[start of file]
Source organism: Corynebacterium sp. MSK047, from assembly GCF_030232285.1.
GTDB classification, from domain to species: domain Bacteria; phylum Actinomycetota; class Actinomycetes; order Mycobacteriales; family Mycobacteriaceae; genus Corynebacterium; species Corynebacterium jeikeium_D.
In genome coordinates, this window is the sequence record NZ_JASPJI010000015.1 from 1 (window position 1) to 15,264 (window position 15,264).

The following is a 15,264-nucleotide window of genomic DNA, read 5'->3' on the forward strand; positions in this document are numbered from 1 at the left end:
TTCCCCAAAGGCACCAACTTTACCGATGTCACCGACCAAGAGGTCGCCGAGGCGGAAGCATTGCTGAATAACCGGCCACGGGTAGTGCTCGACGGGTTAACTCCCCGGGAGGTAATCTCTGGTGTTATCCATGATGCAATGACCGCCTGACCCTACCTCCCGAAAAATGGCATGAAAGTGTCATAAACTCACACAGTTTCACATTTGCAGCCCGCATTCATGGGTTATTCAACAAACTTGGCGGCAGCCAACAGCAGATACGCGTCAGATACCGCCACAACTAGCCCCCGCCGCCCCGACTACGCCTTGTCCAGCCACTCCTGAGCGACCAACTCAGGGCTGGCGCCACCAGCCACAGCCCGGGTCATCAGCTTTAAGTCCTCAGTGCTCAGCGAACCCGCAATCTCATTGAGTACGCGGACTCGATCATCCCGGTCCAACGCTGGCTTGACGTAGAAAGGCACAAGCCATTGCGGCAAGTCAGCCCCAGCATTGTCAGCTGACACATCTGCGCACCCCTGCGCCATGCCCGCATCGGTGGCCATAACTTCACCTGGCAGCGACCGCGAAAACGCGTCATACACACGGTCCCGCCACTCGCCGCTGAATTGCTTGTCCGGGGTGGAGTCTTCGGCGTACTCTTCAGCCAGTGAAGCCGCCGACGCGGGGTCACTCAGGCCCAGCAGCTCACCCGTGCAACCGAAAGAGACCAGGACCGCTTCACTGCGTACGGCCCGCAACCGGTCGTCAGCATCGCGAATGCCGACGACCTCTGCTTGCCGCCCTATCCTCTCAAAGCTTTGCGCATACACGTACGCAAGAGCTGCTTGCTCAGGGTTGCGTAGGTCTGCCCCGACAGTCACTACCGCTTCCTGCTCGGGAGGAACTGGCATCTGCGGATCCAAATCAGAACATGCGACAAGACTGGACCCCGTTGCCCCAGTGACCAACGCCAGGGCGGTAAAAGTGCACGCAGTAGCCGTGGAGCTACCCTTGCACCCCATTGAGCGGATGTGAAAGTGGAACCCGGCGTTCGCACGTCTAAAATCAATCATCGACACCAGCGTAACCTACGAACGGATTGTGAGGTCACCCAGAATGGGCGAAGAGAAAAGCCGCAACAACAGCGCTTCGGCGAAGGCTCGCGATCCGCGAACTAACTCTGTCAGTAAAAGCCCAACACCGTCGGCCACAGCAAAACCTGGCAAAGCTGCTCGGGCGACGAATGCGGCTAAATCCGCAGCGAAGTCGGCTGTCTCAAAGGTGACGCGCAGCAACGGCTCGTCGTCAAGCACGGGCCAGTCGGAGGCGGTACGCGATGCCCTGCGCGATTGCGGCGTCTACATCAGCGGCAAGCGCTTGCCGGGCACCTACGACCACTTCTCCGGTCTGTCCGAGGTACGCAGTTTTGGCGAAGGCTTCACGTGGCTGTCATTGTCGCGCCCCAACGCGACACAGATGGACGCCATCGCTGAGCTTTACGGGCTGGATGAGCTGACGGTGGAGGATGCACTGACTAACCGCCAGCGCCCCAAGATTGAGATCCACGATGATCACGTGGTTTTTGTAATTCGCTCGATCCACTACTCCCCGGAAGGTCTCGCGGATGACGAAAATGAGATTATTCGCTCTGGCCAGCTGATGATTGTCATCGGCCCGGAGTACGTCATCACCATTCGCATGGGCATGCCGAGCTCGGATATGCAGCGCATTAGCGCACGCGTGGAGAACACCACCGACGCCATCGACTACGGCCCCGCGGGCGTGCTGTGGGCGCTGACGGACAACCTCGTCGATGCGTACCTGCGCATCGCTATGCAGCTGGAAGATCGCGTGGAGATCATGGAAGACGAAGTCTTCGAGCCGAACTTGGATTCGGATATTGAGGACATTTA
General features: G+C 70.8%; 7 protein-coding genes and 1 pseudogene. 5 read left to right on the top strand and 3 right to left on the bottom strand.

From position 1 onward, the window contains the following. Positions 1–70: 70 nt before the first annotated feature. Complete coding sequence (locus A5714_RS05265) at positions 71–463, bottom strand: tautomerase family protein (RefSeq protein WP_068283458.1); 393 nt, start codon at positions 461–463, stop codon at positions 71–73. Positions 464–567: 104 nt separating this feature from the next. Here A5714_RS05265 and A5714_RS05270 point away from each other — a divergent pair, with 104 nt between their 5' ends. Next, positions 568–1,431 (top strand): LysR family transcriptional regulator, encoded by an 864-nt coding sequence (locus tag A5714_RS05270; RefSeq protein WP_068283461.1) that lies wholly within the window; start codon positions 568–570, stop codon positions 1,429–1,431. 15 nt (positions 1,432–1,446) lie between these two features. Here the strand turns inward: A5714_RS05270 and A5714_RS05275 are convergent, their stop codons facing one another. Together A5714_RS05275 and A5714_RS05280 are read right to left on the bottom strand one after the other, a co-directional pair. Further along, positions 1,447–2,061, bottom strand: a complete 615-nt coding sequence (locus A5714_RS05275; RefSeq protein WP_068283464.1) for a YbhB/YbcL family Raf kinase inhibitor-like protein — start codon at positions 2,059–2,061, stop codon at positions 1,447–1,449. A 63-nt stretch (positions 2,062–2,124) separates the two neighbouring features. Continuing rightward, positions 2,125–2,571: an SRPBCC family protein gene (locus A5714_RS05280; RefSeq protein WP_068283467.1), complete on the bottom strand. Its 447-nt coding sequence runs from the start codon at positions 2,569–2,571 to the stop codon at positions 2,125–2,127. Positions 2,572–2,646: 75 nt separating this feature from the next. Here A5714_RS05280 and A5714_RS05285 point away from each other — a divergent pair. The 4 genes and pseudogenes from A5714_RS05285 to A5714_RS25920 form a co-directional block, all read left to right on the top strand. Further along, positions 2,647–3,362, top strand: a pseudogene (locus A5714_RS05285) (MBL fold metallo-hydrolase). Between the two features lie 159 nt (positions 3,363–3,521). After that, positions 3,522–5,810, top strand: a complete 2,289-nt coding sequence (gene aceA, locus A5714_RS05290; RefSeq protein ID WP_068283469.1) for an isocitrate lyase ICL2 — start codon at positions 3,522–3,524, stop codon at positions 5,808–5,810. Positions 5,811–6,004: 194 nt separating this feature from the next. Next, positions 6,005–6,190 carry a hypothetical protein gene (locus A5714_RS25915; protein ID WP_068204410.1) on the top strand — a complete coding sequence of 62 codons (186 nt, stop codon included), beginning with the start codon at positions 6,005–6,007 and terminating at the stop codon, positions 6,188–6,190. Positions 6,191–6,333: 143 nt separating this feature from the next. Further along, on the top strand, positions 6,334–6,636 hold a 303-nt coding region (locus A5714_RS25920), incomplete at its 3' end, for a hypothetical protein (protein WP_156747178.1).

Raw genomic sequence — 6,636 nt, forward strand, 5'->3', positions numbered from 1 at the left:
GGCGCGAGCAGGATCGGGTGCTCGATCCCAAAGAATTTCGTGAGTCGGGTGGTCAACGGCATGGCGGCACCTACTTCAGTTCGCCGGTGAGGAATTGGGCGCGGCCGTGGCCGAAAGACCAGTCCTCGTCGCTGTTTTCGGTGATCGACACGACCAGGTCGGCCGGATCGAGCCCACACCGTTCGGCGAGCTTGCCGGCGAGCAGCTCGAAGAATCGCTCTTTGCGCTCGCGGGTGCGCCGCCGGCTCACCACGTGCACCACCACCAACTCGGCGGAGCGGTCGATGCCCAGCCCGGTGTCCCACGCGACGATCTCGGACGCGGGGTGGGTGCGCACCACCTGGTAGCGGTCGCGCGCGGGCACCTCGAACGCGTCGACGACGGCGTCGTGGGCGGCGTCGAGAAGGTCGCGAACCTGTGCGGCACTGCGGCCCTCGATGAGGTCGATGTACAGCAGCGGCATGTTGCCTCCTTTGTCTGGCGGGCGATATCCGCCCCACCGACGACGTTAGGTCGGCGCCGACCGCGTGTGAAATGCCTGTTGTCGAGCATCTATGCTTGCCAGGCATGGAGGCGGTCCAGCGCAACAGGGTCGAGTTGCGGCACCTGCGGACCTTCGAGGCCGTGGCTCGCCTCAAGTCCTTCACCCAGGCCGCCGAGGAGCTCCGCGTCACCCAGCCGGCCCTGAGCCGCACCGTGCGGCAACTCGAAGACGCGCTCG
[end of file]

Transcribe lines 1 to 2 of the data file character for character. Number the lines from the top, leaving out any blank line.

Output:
Source organism: Corynebacterium sp. MSK047, from assembly GCF_030232285.1.
GTDB classification, from domain to species: domain Bacteria; phylum Actinomycetota; class Actinomycetes; order Mycobacteriales; family Mycobacteriaceae; genus Corynebacterium; species Corynebacterium jeikeium_D.